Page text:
Deformation and Failure Characteristics of Center-Notched Unidirectional Boron/Aluminum at Room and Elevated Temperatures

    Published: Jan 1988

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    The global and local deformation characteristics of center-notched unidirectional B/Al composites were examined both in the elastic and inelastic regions of the load-displacement curves. The global deformation was measured at room temperature by applying the conventional compliance gage, while the local deformation was measured by means of the interferometric displacement gage (IDG) technique at room and elevated temperatures. The effects of notch length and test temperature on the deformation characteristics and on damage initiation and progression were determined. The local compliance calibration curves, obtained with the IDG technique, were found to be highly sensitive to notch length. With increasing load, significant nonlinearity in the load-crack-opening displacement (COD) and jumps in COD have been observed, resulting from the crack-tip damage progression in the form of fiber breakage, matrix inelastic (plastic) shear deformation, and matrix cracking. The results obtained with the IDG technique were qualitatively correlated with high magnification (× 150) visual observations in rela-time via a closed circuit television. The IDG technique could be easily applied at elevated temperatures. Results from the IDG indicate that significant changes in the deformation characteristics occur at temperatures above 204°C (400°F). The experimental global and local compliance calibration curves were compared with predictions and an excellent agreement has been established. The predictions of COD were made by applying an existing analytical model which assumes the existence of a zone of longitudinal inelastic shear deformation emanating from the notch-tip. Good agreement between prediction and experiment could be established. The comparison provided a simple procedure to evaluate the in situ matrix shear yield stress. The experimental results indicate that the analytical modeling for the inelastic deformation of the subject material should incorporate both the matrix strain hardening and the mechanism of sequential failure.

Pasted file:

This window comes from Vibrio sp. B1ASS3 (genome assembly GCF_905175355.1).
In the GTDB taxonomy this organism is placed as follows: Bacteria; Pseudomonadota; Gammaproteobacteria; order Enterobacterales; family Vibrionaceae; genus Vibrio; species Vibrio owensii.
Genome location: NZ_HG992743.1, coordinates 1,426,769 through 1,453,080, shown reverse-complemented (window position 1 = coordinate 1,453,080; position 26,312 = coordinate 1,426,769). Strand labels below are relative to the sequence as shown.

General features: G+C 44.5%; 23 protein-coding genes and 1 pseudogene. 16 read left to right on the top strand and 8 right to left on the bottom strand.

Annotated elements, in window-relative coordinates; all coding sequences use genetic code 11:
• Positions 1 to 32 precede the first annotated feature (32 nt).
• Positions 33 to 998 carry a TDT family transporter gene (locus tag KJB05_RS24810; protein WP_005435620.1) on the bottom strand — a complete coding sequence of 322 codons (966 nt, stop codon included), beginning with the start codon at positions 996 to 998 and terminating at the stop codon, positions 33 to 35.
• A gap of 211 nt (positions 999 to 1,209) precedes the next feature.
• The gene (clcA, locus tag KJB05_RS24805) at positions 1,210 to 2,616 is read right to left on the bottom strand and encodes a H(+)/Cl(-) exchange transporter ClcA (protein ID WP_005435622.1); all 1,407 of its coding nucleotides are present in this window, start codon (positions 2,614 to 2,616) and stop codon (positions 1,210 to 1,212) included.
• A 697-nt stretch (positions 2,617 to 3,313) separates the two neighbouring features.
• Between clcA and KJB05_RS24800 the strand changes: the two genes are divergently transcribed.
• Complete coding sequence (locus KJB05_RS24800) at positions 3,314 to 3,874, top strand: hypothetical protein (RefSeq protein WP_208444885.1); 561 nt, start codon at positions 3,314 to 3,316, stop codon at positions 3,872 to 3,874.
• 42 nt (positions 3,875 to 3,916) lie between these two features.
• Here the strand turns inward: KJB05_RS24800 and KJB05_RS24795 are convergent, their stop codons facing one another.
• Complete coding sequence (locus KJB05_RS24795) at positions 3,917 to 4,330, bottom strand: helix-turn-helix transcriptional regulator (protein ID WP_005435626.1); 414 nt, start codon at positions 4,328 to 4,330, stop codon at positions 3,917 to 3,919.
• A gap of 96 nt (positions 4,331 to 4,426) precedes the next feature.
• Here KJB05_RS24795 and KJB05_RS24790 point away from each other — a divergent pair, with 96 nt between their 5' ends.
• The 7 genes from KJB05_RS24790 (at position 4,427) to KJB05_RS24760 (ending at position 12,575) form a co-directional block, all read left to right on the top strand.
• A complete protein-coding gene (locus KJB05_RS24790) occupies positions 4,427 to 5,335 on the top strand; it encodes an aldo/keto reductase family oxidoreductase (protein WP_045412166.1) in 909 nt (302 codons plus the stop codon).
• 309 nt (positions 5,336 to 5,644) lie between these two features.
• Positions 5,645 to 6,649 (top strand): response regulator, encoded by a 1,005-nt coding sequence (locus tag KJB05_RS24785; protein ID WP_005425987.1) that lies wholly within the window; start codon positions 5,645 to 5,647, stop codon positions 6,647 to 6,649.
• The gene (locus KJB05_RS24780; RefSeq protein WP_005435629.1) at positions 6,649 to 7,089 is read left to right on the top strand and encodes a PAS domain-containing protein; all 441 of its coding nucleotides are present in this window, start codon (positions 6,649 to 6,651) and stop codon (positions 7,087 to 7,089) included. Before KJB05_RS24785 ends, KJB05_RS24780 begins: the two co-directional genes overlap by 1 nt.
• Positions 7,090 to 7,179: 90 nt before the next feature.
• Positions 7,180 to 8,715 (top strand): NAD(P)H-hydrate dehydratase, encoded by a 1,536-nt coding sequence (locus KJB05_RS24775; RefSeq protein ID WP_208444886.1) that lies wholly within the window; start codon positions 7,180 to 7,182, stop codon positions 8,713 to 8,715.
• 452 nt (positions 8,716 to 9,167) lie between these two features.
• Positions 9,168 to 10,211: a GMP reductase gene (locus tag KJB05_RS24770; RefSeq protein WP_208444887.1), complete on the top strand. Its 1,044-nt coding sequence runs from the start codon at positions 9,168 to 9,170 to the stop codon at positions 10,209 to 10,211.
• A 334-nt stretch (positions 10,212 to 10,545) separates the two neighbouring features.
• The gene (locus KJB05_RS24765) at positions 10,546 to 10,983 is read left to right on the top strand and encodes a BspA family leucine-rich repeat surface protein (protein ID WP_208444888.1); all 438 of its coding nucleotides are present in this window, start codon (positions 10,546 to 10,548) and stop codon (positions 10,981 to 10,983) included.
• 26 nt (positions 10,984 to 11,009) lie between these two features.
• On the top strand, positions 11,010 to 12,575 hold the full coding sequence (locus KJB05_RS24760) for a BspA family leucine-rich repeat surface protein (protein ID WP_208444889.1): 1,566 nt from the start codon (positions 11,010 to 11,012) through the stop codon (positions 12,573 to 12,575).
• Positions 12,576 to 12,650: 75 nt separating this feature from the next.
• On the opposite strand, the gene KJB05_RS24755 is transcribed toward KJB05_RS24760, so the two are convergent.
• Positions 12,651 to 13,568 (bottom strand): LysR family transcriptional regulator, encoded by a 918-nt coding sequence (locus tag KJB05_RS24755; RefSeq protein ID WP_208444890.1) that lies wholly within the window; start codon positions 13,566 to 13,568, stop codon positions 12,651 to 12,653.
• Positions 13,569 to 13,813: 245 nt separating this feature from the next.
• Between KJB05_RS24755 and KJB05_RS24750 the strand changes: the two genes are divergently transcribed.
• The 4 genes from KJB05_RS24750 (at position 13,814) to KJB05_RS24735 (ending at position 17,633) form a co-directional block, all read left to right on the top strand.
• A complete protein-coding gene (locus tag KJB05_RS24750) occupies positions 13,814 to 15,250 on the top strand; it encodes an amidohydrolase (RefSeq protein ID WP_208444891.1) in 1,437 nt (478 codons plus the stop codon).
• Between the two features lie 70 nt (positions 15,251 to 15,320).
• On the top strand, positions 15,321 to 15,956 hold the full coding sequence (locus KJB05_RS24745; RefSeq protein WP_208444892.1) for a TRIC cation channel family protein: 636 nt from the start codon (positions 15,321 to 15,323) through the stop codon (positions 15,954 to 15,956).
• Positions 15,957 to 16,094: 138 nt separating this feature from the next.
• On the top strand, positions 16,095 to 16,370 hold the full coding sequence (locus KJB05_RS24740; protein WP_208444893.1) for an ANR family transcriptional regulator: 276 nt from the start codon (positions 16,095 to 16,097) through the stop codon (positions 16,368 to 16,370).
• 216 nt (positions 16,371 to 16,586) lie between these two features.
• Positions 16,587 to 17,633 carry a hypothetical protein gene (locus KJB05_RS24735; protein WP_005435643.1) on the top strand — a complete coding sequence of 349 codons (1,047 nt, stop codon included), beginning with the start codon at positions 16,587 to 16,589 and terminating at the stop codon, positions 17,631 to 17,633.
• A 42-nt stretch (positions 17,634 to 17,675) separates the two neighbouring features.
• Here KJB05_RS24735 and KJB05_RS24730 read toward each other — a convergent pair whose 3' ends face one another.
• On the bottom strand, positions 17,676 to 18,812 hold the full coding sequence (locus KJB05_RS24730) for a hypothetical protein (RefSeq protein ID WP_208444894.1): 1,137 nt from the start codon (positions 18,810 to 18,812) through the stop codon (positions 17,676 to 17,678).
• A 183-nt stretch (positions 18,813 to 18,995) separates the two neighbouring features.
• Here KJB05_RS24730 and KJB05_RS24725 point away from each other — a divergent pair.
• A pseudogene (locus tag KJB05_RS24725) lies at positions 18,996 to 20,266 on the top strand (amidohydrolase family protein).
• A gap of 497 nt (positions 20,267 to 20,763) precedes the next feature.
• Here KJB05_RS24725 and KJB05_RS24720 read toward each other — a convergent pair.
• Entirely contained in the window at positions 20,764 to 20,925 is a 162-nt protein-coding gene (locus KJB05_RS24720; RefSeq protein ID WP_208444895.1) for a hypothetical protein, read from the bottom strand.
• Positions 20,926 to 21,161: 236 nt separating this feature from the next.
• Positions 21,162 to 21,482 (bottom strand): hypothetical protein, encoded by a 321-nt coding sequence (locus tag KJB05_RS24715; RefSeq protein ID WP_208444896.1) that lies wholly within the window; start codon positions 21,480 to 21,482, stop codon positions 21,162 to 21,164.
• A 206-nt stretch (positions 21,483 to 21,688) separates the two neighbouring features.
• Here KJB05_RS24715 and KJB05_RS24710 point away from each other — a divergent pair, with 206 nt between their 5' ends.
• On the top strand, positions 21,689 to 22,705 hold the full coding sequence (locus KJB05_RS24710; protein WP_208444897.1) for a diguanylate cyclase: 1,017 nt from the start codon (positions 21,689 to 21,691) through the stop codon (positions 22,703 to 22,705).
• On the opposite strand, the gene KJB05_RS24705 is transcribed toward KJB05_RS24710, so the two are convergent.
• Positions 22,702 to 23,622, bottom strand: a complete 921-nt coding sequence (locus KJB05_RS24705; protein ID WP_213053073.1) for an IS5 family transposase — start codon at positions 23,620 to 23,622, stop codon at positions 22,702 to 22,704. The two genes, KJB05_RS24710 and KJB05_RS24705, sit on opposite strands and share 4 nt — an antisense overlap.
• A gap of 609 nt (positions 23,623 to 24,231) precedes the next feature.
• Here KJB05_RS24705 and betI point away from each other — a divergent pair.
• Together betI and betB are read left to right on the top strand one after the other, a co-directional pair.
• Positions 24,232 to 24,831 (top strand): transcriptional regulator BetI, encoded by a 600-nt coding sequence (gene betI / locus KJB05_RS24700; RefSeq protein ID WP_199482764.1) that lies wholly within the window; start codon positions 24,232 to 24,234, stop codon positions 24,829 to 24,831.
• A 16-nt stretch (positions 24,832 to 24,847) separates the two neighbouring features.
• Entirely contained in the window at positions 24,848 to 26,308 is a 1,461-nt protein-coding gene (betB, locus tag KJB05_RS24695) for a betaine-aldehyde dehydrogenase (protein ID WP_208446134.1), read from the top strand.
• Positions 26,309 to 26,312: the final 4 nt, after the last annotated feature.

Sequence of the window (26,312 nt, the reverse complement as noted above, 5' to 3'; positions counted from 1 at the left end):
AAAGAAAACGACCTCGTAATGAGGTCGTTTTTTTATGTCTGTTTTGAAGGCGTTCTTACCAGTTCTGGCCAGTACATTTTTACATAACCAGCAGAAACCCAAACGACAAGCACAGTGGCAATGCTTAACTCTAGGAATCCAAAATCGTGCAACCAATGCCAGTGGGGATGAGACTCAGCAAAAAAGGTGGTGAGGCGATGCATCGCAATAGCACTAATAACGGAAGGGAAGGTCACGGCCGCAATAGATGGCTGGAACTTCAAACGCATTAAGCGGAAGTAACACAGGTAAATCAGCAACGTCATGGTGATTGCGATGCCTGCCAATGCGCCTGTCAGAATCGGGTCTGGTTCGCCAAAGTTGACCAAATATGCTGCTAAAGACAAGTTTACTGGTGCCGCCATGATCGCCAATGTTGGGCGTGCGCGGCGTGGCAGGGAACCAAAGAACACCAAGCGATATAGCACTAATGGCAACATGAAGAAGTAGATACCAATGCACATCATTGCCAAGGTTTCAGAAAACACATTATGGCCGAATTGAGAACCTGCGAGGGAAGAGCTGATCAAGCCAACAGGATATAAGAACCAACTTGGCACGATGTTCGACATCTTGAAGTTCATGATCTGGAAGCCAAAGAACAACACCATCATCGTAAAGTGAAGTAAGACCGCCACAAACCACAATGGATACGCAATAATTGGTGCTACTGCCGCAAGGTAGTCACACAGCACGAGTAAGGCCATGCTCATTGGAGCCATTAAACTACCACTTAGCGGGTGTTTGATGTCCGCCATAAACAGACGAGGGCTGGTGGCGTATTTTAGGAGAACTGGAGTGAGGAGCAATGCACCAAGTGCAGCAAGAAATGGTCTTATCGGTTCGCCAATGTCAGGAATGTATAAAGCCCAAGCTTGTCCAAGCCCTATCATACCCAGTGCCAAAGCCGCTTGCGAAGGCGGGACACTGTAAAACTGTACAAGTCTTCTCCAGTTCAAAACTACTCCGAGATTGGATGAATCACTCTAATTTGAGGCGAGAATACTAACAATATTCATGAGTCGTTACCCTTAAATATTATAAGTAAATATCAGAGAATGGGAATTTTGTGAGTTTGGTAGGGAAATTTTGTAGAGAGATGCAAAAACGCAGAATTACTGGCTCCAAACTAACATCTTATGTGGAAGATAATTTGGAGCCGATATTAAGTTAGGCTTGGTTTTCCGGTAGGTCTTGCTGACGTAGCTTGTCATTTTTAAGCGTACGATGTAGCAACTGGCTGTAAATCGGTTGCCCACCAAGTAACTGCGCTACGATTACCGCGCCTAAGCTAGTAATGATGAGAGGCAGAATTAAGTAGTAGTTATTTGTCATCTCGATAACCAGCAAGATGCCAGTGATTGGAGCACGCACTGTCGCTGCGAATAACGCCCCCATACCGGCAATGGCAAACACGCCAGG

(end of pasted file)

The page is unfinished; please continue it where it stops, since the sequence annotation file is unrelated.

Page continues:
metal-matrix composites, boron/aluminum, compliance, fracture

    Author Information:

    Madhukar, MS
    Research assistant, associate professorprofessor, Drexel University, Philadelphia, PA

    Awerbuch, J
    Research assistant, associate professorprofessor, Drexel University, Philadelphia, PA

    Koczak, MJ
    Research assistant, associate professorprofessor, Drexel University, Philadelphia, PA

    Committee/Subcommittee: D30.05

    DOI: 10.1520/STP25960S

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